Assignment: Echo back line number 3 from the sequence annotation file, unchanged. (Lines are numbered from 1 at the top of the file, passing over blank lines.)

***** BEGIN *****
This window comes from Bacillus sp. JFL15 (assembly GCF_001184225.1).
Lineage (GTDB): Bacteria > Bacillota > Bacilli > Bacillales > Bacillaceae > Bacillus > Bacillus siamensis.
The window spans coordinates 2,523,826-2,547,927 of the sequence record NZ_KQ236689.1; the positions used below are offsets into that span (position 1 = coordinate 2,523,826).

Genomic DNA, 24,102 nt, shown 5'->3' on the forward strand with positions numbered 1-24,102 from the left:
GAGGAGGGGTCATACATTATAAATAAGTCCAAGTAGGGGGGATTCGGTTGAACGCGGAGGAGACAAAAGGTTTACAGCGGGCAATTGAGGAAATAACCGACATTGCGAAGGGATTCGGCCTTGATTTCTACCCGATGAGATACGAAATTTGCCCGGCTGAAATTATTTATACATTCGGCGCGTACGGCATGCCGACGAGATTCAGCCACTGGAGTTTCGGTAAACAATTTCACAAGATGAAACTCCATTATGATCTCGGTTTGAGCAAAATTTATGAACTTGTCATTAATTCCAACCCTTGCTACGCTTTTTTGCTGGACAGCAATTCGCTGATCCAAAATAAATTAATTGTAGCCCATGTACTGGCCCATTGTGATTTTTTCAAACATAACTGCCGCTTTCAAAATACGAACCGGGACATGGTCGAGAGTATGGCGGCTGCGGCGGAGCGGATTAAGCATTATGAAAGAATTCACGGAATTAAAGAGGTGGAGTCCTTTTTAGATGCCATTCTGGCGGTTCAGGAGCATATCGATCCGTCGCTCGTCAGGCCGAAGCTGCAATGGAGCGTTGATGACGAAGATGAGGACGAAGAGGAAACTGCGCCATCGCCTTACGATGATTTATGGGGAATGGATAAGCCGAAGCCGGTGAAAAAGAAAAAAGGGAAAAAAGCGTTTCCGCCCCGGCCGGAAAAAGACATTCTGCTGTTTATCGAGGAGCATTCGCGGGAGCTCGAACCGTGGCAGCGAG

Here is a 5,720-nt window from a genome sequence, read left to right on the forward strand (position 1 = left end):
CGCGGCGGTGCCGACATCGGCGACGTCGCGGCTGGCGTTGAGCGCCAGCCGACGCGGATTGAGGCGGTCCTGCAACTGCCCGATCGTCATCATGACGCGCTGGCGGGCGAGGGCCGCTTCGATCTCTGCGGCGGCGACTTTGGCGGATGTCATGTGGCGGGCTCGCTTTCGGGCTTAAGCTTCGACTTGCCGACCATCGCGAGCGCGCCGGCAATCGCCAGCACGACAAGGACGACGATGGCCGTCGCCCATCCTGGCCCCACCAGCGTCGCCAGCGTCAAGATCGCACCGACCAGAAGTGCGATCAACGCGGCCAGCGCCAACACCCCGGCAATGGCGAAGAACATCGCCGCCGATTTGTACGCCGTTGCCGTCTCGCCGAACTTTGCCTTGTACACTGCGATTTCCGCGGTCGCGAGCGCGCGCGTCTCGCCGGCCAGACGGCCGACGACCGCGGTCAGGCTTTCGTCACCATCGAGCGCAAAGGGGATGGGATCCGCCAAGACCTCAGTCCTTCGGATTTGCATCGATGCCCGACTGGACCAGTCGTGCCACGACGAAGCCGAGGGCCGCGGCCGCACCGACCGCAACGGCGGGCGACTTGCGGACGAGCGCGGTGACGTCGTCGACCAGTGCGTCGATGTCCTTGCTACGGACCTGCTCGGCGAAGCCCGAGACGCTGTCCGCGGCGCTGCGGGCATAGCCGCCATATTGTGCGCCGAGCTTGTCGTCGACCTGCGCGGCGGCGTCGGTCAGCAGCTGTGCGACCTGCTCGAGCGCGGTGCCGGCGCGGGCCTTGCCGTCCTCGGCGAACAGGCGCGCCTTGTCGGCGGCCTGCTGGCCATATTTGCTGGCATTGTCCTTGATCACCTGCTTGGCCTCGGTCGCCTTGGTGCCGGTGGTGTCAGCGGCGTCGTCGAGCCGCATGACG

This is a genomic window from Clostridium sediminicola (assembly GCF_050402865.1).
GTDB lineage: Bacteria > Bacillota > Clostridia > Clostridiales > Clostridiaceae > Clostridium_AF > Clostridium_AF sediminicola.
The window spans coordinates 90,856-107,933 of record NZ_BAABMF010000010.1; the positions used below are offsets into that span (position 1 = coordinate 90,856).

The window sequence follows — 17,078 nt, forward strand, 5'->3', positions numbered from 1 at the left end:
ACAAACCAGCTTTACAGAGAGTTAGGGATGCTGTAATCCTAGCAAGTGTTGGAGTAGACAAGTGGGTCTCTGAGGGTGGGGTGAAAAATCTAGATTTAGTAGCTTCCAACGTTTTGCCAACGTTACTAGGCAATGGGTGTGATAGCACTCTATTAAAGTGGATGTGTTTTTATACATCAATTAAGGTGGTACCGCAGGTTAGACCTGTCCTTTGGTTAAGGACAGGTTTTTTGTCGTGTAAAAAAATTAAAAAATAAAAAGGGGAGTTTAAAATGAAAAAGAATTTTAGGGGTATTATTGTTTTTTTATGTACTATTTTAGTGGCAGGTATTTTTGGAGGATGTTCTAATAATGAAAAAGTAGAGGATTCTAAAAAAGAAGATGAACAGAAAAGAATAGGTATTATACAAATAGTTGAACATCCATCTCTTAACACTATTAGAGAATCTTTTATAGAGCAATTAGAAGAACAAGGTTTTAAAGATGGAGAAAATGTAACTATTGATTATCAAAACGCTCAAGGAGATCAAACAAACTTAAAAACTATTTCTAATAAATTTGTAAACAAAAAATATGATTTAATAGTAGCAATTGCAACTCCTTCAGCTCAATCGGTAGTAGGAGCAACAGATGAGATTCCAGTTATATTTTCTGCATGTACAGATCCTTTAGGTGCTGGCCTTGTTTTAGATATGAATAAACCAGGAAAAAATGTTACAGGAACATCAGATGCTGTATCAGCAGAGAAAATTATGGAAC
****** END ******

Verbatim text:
The window spans coordinates 2,523,826-2,547,927 of the sequence record NZ_KQ236689.1; the positions used below are offsets into that span (position 1 = coordinate 2,523,826).